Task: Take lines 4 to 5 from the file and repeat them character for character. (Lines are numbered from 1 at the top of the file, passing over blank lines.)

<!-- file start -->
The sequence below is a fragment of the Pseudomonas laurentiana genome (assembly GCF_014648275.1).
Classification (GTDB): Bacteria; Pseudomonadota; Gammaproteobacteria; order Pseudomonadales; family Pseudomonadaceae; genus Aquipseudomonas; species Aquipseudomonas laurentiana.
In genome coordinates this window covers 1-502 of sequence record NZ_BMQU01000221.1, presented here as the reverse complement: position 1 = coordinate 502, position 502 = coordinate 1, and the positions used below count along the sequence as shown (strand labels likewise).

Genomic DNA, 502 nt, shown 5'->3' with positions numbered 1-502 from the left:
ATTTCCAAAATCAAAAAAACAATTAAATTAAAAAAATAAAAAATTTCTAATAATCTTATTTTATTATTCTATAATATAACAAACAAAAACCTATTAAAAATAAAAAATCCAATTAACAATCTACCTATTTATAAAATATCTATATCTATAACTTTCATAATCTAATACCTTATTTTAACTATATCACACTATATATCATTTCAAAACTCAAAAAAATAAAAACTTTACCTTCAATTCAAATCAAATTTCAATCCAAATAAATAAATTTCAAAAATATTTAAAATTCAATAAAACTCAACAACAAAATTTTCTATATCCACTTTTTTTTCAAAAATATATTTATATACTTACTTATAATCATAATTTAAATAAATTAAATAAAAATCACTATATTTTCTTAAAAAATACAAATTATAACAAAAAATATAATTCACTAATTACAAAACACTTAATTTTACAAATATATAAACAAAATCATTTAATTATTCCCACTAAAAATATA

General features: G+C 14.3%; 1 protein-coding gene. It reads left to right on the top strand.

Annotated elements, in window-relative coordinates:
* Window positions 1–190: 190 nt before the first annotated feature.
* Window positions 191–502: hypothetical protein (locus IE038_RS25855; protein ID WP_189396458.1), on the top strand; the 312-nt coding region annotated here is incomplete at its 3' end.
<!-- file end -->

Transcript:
Genomic DNA, 502 nt, shown 5'->3' with positions numbered 1-502 from the left:
ATTTCCAAAATCAAAAAAACAATTAAATTAAAAAAATAAAAAATTTCTAATAATCTTATTTTATTATTCTATAATATAACAAACAAAAACCTATTAAAAATAAAAAATCCAATTAACAATCTACCTATTTATAAAATATCTATATCTATAACTTTCATAATCTAATACCTTATTTTAACTATATCACACTATATATCATTTCAAAACTCAAAAAAATAAAAACTTTACCTTCAATTCAAATCAAATTTCAATCCAAATAAATAAATTTCAAAAATATTTAAAATTCAATAAAACTCAACAACAAAATTTTCTATATCCACTTTTTTTTCAAAAATATATTTATATACTTACTTATAATCATAATTTAAATAAATTAAATAAAAATCACTATATTTTCTTAAAAAATACAAATTATAACAAAAAATATAATTCACTAATTACAAAACACTTAATTTTACAAATATATAAACAAAATCATTTAATTATTCCCACTAAAAATATA